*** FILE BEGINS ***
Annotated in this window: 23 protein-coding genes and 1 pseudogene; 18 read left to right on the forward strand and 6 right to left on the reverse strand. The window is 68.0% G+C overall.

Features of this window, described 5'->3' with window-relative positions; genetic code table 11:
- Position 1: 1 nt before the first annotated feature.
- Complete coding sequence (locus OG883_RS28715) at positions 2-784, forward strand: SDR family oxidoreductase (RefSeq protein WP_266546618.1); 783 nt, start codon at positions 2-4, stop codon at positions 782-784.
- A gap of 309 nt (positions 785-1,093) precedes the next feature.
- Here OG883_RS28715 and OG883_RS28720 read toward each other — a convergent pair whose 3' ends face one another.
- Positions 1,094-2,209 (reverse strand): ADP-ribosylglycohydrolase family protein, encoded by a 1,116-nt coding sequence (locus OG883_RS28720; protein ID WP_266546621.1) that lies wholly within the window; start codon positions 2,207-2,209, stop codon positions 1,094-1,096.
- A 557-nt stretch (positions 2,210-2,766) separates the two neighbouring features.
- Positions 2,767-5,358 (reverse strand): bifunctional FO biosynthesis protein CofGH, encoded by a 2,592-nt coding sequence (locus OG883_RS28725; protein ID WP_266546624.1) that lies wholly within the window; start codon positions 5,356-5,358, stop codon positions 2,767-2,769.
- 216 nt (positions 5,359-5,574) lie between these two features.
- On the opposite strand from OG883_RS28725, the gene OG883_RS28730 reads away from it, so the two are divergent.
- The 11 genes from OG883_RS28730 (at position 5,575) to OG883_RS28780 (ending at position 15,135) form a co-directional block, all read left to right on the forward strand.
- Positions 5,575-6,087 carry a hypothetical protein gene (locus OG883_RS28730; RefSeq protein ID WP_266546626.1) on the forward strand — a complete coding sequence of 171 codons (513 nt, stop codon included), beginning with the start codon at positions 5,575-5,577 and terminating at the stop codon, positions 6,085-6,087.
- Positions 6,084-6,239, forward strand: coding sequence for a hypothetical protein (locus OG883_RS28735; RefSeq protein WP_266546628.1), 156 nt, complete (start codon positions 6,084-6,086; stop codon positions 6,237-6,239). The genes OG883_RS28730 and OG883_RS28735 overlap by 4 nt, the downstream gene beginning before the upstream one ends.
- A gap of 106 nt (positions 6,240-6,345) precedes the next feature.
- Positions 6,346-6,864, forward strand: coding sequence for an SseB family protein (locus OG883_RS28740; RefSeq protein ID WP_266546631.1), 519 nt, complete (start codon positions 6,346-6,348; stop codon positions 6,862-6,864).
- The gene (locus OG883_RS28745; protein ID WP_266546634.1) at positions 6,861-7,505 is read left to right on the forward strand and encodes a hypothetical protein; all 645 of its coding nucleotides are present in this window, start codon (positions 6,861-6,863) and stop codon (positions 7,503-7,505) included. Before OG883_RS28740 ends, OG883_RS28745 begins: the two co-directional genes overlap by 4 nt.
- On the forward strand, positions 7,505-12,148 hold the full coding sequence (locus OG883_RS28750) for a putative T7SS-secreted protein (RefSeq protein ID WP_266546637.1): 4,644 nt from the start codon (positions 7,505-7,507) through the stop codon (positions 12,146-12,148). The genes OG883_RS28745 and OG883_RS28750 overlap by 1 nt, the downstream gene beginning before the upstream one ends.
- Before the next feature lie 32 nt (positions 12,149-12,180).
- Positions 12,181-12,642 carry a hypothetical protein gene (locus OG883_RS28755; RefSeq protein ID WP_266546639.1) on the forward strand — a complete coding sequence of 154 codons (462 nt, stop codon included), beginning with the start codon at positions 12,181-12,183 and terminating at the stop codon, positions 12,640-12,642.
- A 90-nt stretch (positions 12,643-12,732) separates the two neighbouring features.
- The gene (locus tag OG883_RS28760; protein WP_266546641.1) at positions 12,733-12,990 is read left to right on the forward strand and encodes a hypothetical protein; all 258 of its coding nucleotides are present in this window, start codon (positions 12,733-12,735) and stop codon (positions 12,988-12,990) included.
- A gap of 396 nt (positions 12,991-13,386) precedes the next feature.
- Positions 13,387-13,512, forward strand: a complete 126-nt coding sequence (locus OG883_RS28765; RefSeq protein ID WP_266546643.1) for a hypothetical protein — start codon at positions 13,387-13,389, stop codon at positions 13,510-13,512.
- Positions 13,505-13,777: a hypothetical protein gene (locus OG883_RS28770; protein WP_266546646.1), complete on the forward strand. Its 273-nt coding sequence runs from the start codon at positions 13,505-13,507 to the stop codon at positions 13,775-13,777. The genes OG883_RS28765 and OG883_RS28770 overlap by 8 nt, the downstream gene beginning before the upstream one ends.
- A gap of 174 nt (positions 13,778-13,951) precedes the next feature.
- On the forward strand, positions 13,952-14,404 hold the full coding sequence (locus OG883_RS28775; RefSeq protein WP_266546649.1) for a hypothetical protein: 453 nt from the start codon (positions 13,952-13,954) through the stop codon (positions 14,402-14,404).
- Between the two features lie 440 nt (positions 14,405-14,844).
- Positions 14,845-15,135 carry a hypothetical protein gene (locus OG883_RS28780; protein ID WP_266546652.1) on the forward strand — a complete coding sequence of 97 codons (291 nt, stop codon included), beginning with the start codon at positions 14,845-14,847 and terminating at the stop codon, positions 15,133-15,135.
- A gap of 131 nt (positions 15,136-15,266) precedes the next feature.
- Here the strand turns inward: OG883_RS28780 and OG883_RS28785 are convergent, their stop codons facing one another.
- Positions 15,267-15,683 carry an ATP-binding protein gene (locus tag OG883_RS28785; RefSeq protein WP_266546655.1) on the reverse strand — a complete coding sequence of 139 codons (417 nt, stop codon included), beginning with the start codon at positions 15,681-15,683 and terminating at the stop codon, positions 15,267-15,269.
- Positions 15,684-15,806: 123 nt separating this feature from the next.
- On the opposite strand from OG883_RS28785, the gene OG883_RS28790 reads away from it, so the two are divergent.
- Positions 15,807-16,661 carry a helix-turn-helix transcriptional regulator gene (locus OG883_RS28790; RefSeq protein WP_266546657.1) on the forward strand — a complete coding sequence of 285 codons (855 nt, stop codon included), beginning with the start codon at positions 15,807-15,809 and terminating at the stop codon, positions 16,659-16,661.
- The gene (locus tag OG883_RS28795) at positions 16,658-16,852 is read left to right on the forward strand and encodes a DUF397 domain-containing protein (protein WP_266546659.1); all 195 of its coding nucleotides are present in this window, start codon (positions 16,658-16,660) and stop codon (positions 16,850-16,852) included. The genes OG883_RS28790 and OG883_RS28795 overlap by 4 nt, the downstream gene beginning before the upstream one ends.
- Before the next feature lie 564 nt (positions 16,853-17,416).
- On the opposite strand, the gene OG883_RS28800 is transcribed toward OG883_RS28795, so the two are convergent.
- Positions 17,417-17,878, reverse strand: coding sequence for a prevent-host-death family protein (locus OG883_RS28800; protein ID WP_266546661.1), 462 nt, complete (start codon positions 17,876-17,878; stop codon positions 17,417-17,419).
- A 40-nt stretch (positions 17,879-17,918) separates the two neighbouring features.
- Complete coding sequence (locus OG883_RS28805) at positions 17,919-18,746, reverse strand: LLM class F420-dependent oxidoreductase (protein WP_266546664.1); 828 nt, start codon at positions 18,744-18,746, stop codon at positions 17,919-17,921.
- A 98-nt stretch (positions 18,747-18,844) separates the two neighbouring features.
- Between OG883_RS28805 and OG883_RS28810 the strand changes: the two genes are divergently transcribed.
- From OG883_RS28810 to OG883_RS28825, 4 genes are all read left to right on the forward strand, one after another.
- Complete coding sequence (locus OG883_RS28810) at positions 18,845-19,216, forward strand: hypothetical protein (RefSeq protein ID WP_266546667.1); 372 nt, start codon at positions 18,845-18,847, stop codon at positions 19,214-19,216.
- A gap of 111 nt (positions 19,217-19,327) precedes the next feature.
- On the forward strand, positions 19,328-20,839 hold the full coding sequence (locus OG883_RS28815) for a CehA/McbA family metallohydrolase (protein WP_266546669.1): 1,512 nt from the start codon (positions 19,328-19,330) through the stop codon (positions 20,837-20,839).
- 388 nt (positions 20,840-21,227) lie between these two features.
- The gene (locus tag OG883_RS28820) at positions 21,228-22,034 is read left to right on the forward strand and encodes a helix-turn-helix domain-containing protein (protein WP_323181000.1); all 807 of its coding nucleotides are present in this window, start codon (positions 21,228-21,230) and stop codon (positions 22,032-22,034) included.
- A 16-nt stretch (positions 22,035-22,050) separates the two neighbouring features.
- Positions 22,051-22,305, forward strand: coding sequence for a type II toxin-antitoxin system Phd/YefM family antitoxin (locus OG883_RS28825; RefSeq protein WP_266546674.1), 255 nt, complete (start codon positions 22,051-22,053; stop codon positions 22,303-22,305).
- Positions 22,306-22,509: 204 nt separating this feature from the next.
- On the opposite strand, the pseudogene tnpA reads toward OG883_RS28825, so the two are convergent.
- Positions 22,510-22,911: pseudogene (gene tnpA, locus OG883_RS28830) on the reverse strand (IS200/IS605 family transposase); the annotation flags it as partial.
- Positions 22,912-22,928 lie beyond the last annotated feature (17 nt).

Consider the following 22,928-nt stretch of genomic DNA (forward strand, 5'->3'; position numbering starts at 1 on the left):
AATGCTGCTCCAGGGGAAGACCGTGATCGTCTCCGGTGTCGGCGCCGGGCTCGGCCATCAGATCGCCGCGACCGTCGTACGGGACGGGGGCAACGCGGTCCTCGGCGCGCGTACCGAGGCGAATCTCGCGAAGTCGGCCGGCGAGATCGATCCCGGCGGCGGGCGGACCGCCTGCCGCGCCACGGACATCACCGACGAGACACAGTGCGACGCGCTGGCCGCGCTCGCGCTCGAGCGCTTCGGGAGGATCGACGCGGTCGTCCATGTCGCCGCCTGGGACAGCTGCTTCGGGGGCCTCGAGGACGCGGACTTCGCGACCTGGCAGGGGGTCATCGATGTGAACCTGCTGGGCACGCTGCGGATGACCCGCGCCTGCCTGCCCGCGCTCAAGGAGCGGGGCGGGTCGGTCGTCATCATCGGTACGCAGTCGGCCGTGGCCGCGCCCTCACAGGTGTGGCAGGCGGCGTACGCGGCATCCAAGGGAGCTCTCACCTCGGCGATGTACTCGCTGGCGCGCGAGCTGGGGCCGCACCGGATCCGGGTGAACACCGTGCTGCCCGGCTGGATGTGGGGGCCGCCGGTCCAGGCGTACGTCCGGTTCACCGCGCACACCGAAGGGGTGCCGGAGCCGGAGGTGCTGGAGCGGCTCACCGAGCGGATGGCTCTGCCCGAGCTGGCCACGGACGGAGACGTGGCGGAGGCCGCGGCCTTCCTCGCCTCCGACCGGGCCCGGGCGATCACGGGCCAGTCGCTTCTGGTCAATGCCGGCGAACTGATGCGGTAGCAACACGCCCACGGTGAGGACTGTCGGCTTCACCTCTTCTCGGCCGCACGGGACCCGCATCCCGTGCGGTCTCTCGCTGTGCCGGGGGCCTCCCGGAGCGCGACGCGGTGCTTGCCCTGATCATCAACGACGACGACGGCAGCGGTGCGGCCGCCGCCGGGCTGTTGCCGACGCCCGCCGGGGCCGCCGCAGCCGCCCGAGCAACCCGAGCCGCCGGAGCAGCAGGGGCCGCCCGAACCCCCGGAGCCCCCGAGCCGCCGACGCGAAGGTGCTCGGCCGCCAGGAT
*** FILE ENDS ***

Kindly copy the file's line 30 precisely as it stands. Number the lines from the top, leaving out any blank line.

- A gap of 131 nt (positions 15,136-15,266) precedes the next feature.